British soldiers who had fought in the American Revolution now found themselves on the far side of the planet. The gold miners one associates with the California Gold Rush largely headed for Australia when gold was discovered near Melbourne. Going the other way, convicts who escaped from Australia headed for the United States—and often did quite well once there. A good example of this is Irish rebel Thomas Meagher, who was convicted of sedition in Britain and sent to the penal outpost in Tasmania (known then as Van Diemen’s Land). Escaping Tasmania, he headed for the U.S., where he joined the Union Army during the Civil War and ended up a Brigadier General and, later, governor of the Montana Territory.
It was this love of history that drew me to Old Sydney Town, a sprawling recreation of Sydney during the terms of the new colony’s first five governors. Of course, for most of this period, the colony was known as New South Wales, as it wasn’t until the fifth governor arrived that it got named Australia. Hence, the British soldiers stationed in the colony were known as the New South Wales Corps.
That’s enough for today—more about this splendid place in the next post. But here’s a photo of a few of the British redcoats known as the New South Wales Corps, outside their barracks in Old Sydney Town.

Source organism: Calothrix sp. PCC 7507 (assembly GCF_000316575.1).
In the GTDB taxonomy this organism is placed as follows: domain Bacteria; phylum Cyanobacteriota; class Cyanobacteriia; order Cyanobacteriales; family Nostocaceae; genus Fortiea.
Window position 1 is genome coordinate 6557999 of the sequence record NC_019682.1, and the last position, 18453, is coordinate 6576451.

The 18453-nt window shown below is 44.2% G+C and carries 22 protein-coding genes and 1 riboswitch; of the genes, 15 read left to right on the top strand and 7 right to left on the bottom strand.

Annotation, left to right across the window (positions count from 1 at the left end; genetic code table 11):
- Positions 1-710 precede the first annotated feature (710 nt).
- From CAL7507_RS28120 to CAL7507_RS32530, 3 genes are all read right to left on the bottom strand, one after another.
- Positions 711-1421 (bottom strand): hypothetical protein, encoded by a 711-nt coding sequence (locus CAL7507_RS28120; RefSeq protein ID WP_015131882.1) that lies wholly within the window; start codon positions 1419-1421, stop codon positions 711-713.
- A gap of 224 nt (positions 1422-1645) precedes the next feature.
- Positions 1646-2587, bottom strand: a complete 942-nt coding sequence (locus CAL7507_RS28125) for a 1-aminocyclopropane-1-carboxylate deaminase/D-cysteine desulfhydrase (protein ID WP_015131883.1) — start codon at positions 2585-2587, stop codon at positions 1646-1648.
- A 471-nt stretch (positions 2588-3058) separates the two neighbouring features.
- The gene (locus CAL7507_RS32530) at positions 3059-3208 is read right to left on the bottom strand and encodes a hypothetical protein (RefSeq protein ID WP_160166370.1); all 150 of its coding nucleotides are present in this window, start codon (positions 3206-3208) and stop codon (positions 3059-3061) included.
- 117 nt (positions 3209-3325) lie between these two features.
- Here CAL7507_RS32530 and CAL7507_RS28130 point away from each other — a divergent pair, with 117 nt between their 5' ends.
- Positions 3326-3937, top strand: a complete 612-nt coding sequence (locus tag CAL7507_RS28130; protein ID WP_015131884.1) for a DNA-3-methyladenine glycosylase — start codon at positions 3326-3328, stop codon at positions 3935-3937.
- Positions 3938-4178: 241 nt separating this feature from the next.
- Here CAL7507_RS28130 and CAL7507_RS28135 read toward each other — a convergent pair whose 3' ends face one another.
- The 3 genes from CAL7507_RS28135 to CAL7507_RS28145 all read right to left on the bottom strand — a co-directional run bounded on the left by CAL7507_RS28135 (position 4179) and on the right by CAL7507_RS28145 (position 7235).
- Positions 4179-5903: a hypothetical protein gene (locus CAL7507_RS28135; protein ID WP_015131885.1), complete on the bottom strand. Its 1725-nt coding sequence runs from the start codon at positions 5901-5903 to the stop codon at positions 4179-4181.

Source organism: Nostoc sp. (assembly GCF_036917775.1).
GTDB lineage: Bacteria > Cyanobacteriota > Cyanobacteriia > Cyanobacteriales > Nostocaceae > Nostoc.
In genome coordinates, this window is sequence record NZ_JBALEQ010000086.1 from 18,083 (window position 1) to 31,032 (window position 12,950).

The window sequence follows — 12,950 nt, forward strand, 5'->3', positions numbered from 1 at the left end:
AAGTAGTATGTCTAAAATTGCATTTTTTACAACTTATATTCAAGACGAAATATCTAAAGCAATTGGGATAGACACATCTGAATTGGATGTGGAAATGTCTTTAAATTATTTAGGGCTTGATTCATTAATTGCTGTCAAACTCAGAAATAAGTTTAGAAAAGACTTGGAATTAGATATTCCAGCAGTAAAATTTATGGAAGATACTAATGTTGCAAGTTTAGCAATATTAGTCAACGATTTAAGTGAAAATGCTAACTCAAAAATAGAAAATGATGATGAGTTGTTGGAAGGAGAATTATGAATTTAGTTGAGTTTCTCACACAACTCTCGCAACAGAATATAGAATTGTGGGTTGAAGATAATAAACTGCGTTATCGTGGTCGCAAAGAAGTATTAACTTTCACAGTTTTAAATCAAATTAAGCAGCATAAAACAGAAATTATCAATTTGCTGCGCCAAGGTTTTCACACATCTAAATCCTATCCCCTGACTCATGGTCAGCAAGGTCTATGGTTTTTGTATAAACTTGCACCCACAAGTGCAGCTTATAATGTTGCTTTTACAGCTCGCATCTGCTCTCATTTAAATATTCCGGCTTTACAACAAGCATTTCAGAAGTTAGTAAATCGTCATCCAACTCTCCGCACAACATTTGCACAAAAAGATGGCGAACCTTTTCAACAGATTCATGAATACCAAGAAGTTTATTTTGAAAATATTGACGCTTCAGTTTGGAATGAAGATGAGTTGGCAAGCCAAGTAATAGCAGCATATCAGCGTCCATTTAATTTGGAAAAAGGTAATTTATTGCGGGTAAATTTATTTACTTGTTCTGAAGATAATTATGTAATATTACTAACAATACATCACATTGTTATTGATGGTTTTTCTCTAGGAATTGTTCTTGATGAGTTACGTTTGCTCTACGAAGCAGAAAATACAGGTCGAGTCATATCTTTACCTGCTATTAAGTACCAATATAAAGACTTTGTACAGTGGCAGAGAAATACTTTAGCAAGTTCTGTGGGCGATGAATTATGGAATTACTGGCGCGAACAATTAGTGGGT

Members of the New South Wales Corps
Going from the sublime to the ridiculous—mountains and parrots to sci fi reference—I had to share this photo of the Sydney Opera House. It is taken at an angle that renders the Opera House barely identifiable—and yet, the image may seem familiar, at least to fans of Dune. I can’t help but think this looks like a group of giant sandworms that have just emerged from underground, mouths gaping, ready to consume the hapless individuals walking toward them.
Sydney Opera House
In my book, I mention wrapping an arm around a tree and leaning out over a cliff to take a photo of a king parrot I saw while visiting Katoomba. The photo I took is below. But what amazes me when I think about it is the things I do when a camera is placed in my hands that I would never consider without a camera. Close-ups of bees, hanging over cliffs (not just here, but as mentioned in my post on the Annan River Gorge), leaping in front of running horses or athletes. Somehow, the shot becomes the priority when I’m holding a camera. Of course, this is fading a bit as I age—I have a greater appreciation of the possibility of injury or death. But it is not gone.
Judging by the images I see in such outlets as National Geographic or Outdoor Photographer, I know I am hardly alone in this. It seems to characterize a wide range of photographers. I think it has to do with the fact that the photographer is even more focuses than the camera.
The king parrot is a splendid orange and emerald bird. The bright splash of color behind the king parrot is a crimson rosella, another beauty of this region. But the rosella appears in a previous post, so this time, it’s the king’s turn.